The Tall Man
by Warren Curry
Although I’ll admit to having a certain affinity for extreme horror films, I’ll also gladly confess to having limits. And from everything I’d read and heard about Pascal Laugier’s “Martyrs,” I felt pretty confident it would be in the minority of movies that would cross my tolerance threshold. So I consciously decided to skip “Martyrs,” and thus “The Tall Man” is my introduction to the director’s work. As sick and twisted as “Martyrs” may be, it’s impossible for me to believe it wouldn’t have made a better first impression than the director’s latest.
The previous sentence is a diplomatic way of saying that “The Tall Man” will likely go down as my most disappointing viewing experience of 2012…and, truth be told, I only had moderate expectations for this film. Considering Jessica Biel is the star and an executive producer, I correctly assumed any gore in the film would be thoroughly toned down. And not only is it toned down, it’s practically non-existent, and that’s fine, however, Laugier doesn’t demonstrate any proficiency as a storyteller (the clunky pacing makes the movie feel at least a half hour too long). “The Tall Man” aims to be a mysterious, hard-edged thriller, but is virtually toothless.
The aforementioned Ms. Biel plays Julia Denning, the widow of a doctor who lives in a small town in Washington state. Julia now serves as the financially depressed community’s doctor, and in the film’s opening scene we watch her deliver a baby for a young woman. Julia lives in a large, isolated house with her nanny (Eve Harlow) and son (Jakob Davies), and in terms of her surroundings, is clearly a square peg trying to fit into a round hole.
The town has been rocked by the recent abductions of several children in the community. The disappearances are said to be the doings of a person (or a myth) dubbed the Tall Man. You needn’t be clairvoyant to determine that the Tall Man will come calling for Julia’s son, which he does soon enough, but with Julia in hot pursuit, the proceedings take an unexpected turn. This film serves as proof that unpredictability isn’t always a good thing.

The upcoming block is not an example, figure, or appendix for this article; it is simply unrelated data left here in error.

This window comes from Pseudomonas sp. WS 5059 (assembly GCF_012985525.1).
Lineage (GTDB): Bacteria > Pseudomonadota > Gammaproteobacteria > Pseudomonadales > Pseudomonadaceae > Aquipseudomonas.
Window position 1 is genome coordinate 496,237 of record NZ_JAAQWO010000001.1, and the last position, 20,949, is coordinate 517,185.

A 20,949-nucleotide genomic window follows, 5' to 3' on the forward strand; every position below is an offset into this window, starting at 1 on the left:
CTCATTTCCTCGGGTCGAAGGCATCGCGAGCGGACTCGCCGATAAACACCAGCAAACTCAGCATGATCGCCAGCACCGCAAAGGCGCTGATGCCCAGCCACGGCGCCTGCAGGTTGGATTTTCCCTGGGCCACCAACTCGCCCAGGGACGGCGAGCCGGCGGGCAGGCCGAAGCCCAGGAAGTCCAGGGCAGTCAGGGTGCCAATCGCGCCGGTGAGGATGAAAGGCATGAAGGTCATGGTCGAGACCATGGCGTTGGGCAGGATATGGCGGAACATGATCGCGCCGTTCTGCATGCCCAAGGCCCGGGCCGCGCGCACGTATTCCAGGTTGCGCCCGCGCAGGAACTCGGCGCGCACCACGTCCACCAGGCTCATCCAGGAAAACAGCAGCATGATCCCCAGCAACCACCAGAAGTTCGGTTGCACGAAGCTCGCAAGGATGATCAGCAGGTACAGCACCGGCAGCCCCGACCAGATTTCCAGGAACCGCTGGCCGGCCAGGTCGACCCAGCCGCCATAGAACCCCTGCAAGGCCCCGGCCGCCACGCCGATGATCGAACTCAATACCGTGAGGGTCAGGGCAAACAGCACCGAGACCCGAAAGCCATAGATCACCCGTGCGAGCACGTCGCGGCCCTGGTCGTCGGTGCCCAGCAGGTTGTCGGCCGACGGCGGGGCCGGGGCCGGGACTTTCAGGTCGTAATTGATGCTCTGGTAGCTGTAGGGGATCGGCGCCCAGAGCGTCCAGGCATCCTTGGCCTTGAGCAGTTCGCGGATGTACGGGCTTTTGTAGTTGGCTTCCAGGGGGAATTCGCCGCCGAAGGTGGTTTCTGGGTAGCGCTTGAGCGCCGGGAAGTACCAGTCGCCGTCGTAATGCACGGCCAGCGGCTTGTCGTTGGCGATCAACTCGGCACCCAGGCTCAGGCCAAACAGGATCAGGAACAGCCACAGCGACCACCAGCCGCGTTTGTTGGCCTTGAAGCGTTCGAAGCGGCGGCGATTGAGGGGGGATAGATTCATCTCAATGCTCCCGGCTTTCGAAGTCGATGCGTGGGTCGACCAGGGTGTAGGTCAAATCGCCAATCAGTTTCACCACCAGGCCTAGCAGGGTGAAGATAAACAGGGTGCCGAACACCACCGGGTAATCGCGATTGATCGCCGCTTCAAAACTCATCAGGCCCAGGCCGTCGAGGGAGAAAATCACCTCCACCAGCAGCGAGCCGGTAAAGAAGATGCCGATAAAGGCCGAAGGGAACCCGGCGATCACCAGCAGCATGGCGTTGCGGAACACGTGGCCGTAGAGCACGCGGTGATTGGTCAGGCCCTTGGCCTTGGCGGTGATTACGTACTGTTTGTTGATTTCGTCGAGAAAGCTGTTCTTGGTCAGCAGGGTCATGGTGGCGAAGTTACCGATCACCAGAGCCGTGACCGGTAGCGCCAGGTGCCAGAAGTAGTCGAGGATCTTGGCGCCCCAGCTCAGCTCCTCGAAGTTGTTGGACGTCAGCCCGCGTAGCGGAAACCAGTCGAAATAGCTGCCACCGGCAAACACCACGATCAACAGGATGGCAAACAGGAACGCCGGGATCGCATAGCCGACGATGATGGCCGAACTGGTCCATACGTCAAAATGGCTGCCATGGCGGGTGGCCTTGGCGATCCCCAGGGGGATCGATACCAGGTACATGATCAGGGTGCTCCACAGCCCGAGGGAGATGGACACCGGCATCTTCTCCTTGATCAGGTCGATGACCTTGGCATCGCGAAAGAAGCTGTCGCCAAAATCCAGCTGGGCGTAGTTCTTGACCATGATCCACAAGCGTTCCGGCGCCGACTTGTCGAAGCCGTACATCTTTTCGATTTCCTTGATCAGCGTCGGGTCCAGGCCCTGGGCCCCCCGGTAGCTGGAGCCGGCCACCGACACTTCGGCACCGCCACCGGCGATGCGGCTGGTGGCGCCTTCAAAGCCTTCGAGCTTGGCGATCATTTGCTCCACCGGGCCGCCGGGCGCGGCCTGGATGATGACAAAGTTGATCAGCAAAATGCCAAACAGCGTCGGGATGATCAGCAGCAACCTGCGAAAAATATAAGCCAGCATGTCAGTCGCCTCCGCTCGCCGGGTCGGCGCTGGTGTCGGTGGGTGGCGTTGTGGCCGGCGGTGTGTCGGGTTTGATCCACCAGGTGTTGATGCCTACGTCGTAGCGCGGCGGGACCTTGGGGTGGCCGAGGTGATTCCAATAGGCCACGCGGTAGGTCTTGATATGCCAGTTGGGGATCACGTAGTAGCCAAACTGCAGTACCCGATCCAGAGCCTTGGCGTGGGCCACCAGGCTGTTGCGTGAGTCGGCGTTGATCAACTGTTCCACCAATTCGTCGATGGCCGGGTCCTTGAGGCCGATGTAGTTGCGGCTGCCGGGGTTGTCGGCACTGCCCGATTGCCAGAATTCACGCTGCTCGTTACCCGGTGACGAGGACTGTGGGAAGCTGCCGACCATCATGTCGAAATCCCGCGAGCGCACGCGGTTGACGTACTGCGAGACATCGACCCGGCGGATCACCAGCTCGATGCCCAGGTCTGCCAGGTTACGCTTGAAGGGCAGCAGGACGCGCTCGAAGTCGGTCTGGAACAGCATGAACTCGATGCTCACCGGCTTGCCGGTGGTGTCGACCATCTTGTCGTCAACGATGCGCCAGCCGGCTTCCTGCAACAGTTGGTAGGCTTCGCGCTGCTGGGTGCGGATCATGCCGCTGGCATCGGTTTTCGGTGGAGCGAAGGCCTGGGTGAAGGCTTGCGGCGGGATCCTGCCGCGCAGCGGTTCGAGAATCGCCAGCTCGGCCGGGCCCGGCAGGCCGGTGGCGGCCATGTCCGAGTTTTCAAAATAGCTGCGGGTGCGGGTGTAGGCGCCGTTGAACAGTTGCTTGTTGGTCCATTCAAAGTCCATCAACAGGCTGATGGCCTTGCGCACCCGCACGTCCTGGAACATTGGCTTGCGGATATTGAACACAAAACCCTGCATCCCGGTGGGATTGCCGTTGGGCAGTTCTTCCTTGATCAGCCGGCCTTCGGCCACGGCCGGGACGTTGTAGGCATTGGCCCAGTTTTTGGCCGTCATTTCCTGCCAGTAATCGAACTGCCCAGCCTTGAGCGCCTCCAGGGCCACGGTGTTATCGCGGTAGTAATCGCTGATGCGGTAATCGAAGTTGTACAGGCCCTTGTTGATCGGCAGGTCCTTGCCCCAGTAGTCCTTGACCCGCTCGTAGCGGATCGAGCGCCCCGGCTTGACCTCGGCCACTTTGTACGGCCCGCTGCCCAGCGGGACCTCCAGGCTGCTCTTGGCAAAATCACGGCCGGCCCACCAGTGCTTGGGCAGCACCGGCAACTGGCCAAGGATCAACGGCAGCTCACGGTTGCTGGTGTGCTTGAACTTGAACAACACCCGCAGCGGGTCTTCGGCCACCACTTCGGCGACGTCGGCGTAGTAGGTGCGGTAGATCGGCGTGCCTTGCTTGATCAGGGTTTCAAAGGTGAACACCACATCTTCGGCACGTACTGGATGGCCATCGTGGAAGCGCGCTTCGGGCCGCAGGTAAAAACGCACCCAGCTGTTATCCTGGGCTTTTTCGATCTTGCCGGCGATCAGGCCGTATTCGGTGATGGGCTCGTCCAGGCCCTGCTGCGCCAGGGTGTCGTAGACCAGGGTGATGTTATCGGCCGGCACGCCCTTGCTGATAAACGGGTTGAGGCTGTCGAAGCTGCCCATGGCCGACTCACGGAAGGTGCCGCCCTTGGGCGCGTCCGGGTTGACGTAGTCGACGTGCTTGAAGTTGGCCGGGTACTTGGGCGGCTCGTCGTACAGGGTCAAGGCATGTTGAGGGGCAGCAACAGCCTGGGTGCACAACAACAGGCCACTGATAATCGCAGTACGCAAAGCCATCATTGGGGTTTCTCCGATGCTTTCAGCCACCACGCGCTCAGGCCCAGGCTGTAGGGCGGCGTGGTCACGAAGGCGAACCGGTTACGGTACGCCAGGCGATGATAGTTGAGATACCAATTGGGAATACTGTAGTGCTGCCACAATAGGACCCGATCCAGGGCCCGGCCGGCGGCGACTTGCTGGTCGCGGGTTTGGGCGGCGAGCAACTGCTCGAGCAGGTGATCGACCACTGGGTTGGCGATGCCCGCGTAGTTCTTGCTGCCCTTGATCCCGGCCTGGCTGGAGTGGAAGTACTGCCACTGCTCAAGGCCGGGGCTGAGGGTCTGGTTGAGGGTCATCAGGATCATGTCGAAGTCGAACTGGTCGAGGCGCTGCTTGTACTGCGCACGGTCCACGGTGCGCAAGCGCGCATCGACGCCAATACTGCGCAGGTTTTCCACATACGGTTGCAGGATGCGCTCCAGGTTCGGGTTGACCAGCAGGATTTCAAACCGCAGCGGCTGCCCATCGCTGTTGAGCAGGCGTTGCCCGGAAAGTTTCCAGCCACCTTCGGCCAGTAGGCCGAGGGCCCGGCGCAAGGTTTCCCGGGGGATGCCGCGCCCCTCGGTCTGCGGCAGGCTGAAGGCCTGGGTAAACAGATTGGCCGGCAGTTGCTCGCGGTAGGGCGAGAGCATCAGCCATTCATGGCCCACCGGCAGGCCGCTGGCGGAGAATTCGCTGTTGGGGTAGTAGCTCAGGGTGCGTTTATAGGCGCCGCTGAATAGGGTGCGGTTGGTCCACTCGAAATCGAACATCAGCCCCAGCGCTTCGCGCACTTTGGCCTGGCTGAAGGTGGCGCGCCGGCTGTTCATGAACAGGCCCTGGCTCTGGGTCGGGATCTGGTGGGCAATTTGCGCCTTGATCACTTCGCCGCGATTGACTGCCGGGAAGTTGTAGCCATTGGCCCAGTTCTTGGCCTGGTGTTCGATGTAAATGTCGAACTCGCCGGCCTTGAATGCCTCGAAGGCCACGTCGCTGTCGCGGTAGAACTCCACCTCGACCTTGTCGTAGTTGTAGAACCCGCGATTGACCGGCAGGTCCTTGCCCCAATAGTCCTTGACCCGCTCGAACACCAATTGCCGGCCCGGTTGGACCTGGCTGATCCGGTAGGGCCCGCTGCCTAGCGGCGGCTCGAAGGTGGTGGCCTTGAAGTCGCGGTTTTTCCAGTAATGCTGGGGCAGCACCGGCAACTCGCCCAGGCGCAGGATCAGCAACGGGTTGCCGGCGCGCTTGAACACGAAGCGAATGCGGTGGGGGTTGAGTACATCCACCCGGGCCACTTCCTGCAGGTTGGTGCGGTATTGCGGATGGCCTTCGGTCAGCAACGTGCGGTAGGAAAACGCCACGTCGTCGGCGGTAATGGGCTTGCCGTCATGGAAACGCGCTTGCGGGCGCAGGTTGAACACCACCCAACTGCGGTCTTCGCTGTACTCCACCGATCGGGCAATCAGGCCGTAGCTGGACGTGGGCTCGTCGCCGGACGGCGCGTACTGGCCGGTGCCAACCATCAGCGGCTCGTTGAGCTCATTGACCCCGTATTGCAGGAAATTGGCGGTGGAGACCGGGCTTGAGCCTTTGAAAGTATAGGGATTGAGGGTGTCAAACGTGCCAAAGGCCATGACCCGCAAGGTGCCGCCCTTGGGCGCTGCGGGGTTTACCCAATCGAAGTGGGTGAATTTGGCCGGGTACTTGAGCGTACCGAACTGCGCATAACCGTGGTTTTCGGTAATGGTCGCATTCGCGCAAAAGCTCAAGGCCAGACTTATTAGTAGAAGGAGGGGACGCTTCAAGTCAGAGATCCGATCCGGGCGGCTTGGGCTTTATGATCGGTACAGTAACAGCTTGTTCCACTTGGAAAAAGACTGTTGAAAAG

As mentioned above, the film attempts to be an edgy thriller, yet what’s problematic is you can count the movies thrills on one hand. And with each passing frame in the movie’s latter half, I found myself exasperatedly hoping that each scene would be its last. The plot’s big twist might work — or at least work better — had it been suitably built up to, but Laugier’s script feels like little more than a series of run-on scenes.
I can’t say I’ve seen many of Jessica Biel’s films, and even after watching this movie I don’t have much of an opinion of the actress. She puts forth an honest effort, but her character is a fairly undeveloped gimmick. Perhaps the most flattering thing I can say is none of the film’s shortcomings are because of her performance. Had Laugier focused more on the characters who make up the small town Kat is seemingly trapped in, the movie could have boasted a genuinely sinister atmosphere. Instead, it practically has no mood to speak of, and the drab cinematography makes it just that much more listless.
It’s admirable that Laugier has branched out from the extreme horror subgenre, but this tepid, somewhat clumsy film makes me wonder if shocking audiences is his exclusive talent. “Martyrs” appears to have the ability to shake up most who encounter it, so even if its value is strictly of the novelty variety, one must admit it accomplishes what it sets out to do well.
On the other hand, with “The Tall Man,” Laugier comes across as someone with the seed of an interesting idea who has little idea how to make it bloom. Given everything I’d heard about “Martyrs,” I would have never guessed the director’s follow up could be so completely pedestrian.
The Tall Man (USA/Canada/France 2012)
Director: Pascal Laugier
Cast: Jessica Biel, Eve Harlow, Jakob Davies, Jodelle Ferland, William B. Davis
Rated R, 106 minutes
(Image Entertainment. Opens in limited release on August 31, 2012.)